If you find that you are not able to pay your creditors the first thing you need to do
is to talk to them. Never avoid them, thinking if they cannot reach you then it does
not matter. This will lead them to think that you are avoiding them, and they will
take further action to collect the debt. The best route to take is to call the creditor
ahead of time and explain your current financial situation if you are having
problems making payments. Creditors are usually very helpful, and they will set up
an alternative plan so you can make the payment without them reporting a default
on your behalf to credit bureaus. On top of talking to them, send a letter to them
summarizing your situation. Send it return-receipt so you know they accepted your
copy for your further reference. It is also important to pay the debts, such as rent,
utilities etc. first. These debts are more important and can affect you immediately.
By following the outlined guidelines listed below, you will set up a process to help
you overcome your short-term debt.
Important Guidelines to Remember
1. Pay the most important bills first. These include rent, utilities, car loans, and
other loans. Other debts can wait for a while.
2. Compare interest rates on the credit cards you own, and pay off the higher ones
first. Also look to see which ones will significantly increase if you miss a payment.
By paying the cards off with higher interest rates, you will save money in the long
3. Talk to your creditors to set up a new plan for paying off your debt. Most
creditors will work with you, lowering your monthly payment until you can catch up.
4. Get counseling help if you are having repeated problems. A professional who
works with cases similar to yours will always give you new ideas on how to reduce
your debt expenses.
5. Debt consolidation. You also have the option of obtaining a loan to consolidate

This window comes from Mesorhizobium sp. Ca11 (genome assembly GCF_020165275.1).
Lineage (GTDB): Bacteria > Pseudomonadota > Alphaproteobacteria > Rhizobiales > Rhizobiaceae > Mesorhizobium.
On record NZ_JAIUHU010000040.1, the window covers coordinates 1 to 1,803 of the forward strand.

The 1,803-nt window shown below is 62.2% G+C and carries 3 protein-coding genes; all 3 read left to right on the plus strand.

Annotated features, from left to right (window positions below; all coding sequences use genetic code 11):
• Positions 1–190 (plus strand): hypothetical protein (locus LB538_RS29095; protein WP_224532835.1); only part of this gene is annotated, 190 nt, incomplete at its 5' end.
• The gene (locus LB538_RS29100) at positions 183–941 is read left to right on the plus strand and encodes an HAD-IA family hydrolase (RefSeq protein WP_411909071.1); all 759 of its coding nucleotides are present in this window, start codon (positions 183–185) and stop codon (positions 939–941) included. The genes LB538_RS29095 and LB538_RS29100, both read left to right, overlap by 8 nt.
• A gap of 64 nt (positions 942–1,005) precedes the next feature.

your debt. This is a great help because it will more than likely lower your interest
rate, and you will only have one payment to make per month. Be careful though
when using a debt consolidation company because you may end up paying a higher
interest rate. If you miss even one payment, your interest rate will go through the
roof. You will have to put up collateral such as a car or house when you use this
6. Try to make as large of a payment as you can to lower your debt. You are going
to have to pay high interest for a period of time, but the faster you can get rid of
debt, the more money you will save in the future.
7. Contact and join a support group such as Debtors Anonymous to help you cope
with debt, and you will also be able to discuss and relate to people with similar
problems as yours.
It can seem like a never ending and confusing situation to not be able to pay your
bills. Remember not to panic, and seek help. Avoidance is not the key, and you will
find trouble by ignoring your creditors.
What Happens if You Can’t Pay
If you miss a payment, you will experience increasing pressure from your creditor to
pay. The sequence usually starts off with a courtesy letter reminding you to pay,
followed by phone calls until you pay. As time passes, and you still can’t make the
payment, the creditor will turn your account over to a collection agency. The agency
is just a third party who purchases your account from the creditor for a certain
amount. Collection agencies are usually very demanding, and can be quite rude
sometimes. They have been known to make threats and relay false information
about what can or will happen if you do not pay them. It is very important that you
know your rights and what can and will actually happen if you don’t pay the
Know Your Rights